I was a child racked with nightmares. I spent many nights whispering for my dad in the night, sweating and stricken to my bed, wondering why he couldn’t hear me. I would dart down the hall to his bed and shake him awake “Daddy! Daddy, can I sleep with you?” I would gladly crawl into his bed, cuddle with my stuffed animal, and fall peacefully asleep. When I began to grow too old to be sleeping in my dad’s bed any longer, we had to have a talk. “It’s not real,” he said. “It’s all in your head. Just tell yourself in your nightmare that it isn’t real and I promise you won’t be scared anymore.” So my nightmares came less frequently and less intensely. I befriended the witch that hexed me and the ugly creature that always chased me turned out to have a sweet spot.
After examining the transformation of the science writing genre from the research laboratory to mass media, I gradually explored the humanities and the space available to the class here on the Serendip platform and in our bi-weekly class meetings. I had no prior background in the humanities before taking the Literary Kinds course and was only left with some baggage from high school and the Emily Balch freshman writing seminar. The initial challenges lie not on the content of the readings, but were at the heart of the culture of the English classroom and the backgrounds of the authors we have been reading.
The Literary Kinds course became a new experiment, appearing disguised under the humanities discipline but gradually resembled those in the science laboratory in its approach to learning. I was making observations on the intellectual and individual relationships that were formed in class and began testing a melting pot of diverse ideas and backgrounds. My initial hypotheses on the expectations and type of work were rapidly rejected. My philosophies on the humanities discipline have inevitably evolved to dismiss the stereotypes I have heard and admitted.
“I don’t know where I end or where I begin. All I know is that I’m delicious.”
1- Open 1st Attachment
2- File>>Web Page Preview
P.S: If this isn't working for you, I've supplied a doc. version. The interior links won't open, but everything has been laid out for you. You won't get the exacat same feel, but hopefully you'll enjoy it just the same!
So EGrumer and I worked with dglasser to help flesh out her idea of Literary Labs a little more!
Some of the things I was responsible for were:
- Finding a decent book list 
- Finding a good character profile 
- Making a playlist of music (more on this later)
I linked to the websites where I found both the list and character profile in case anyone wants to see them again. The book list was something dglasser knew she wanted when she originally designed the labs. The idea, and she can correct me if I'm wrong, was that you would be able to draw inspiration from these various works. The character profile is something that I (and EGrumer) had used before when acting. Normally they're used to help people in the chorus or minor roles flesh out a character for themselves so they can put more into their performance on stage. I liked this one because it was really detailed and I thought it would be useful to help writers develop characters if that's what they wanted to work on in the lab.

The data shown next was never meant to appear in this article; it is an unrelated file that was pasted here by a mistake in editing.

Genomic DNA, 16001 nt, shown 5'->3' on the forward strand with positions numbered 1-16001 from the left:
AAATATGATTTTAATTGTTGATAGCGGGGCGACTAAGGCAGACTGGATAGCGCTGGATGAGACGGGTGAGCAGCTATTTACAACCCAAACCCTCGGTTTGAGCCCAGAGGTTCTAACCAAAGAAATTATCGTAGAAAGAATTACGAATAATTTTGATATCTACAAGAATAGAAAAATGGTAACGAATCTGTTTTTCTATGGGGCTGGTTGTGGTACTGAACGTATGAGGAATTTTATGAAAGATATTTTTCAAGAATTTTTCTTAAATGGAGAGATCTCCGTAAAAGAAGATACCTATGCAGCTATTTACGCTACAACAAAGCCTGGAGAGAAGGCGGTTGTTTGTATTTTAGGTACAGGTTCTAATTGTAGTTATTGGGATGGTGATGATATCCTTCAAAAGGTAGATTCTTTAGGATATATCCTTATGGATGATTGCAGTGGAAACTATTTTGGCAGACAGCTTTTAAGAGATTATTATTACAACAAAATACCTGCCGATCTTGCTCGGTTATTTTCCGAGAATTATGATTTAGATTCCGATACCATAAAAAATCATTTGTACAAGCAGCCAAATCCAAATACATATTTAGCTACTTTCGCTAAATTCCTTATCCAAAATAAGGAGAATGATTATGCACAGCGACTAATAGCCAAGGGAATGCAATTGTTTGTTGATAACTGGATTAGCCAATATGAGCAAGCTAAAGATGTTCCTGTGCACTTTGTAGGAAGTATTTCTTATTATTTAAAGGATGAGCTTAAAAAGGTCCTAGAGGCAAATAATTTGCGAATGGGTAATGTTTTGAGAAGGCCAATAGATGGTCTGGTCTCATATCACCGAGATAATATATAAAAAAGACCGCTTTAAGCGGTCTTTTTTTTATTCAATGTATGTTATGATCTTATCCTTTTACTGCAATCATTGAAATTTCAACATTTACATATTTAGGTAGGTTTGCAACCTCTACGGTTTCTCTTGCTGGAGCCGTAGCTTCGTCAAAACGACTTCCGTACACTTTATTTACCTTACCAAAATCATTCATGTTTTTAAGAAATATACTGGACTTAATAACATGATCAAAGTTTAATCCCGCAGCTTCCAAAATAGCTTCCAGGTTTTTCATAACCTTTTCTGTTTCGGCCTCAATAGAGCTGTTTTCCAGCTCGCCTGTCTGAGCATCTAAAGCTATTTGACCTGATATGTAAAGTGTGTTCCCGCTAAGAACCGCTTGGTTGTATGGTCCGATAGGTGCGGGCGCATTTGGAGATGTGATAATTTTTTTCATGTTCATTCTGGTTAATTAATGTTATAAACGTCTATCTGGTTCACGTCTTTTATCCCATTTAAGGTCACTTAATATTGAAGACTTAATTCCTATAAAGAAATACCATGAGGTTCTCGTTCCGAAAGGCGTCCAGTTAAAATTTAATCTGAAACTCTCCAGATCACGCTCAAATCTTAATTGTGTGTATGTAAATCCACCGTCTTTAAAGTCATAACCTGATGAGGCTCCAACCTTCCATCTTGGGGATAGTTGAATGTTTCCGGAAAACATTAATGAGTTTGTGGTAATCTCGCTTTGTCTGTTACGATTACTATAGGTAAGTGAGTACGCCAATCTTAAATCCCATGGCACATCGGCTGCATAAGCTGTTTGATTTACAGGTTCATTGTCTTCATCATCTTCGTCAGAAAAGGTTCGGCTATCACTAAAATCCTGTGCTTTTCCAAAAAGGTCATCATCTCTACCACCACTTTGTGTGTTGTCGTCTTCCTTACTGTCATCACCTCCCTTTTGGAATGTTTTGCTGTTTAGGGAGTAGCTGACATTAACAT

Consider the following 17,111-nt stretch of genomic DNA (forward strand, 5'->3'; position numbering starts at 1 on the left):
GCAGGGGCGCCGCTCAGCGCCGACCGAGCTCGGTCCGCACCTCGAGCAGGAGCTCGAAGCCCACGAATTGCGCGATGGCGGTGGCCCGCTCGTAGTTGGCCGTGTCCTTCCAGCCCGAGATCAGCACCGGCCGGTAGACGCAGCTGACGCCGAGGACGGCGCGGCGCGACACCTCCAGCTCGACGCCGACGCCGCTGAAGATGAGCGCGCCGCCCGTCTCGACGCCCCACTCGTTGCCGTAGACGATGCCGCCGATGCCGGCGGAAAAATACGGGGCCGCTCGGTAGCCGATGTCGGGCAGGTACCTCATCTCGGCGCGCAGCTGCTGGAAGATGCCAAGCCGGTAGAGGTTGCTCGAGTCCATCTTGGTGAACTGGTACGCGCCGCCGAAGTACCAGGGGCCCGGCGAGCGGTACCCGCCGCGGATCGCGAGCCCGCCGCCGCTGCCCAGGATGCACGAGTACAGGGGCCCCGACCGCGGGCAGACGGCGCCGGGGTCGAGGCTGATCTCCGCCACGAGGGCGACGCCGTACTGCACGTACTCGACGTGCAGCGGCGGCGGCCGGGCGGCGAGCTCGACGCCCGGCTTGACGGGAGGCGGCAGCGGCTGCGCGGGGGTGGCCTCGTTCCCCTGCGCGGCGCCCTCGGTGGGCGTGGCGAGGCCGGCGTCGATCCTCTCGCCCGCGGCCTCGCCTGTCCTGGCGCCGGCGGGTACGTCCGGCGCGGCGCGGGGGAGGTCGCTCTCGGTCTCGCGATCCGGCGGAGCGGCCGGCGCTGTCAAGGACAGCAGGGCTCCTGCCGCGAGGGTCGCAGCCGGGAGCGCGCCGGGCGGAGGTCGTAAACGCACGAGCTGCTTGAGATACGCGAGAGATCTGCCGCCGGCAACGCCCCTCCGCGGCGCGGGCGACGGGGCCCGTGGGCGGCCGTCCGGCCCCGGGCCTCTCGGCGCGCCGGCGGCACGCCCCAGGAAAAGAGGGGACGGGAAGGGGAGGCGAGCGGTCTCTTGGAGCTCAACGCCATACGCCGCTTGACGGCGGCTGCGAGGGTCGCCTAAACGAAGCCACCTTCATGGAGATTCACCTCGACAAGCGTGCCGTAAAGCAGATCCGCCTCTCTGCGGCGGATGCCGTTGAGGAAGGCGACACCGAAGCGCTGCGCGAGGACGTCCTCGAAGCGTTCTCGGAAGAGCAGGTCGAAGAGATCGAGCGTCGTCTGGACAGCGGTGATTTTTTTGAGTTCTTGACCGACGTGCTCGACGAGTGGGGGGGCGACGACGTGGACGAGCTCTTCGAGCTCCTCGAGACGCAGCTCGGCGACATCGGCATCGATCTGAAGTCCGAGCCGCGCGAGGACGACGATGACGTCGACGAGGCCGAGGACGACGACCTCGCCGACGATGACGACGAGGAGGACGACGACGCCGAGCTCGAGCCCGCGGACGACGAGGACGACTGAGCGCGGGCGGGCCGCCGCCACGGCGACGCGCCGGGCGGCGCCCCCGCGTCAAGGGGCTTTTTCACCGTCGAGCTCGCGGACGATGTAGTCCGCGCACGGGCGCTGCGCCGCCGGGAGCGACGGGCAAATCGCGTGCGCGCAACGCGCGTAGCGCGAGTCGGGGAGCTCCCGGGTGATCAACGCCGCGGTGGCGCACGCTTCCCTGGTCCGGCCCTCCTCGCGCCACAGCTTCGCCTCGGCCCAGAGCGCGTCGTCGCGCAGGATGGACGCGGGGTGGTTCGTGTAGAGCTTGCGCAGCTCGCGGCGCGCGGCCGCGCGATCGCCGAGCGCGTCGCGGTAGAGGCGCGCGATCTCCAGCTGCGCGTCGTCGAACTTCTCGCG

How can we define genre? It is a kind of something, a type. It is a manner we use to categorize information that we come into contact with on a daily basis. Genres evolve. This semester we have explored the evolution of various genres; we have seen how the lines between them become blurry. We have taken the definition of genre and molded it to fit in ways we may not have thought about before. With this in mind, how has the genre of this class evolved over the course of the semester? It has evolved. Everything evolves. I have evolved, the class has evolved, and this paper will evolve as it is written. The evolution of the class is important because it helps me to see where my problems were and it helps me to tie everything together and try to make sense of a class that I struggled through.
The Ring Species 
There is nothing I hate more than being proven wrong, and that’s exactly what Lit Kinds did this semester. Several times. Although I hate to admit that the class proved me wrong on several occasions on what I thought were my opinions and what makes me, me, these instances only made me a better thinker, a better writer, and overall a better learner, who is more open to changes.
I also hate to reuse this metaphor, but in my final self-evaluation for my bio class with Wil Franklin, I mentioned that I was like the ending species in a ring species. Ring species are animals—mostly birds—that migrate in a circular pattern in a course of a time frame, like a year. During this migration pattern, they evolve into several different species until the time comes that they return to their starting point and find that although they resemble the creatures that started the journey, they are completely different species. I am that final species in my Bio class as I am in Lit Kinds.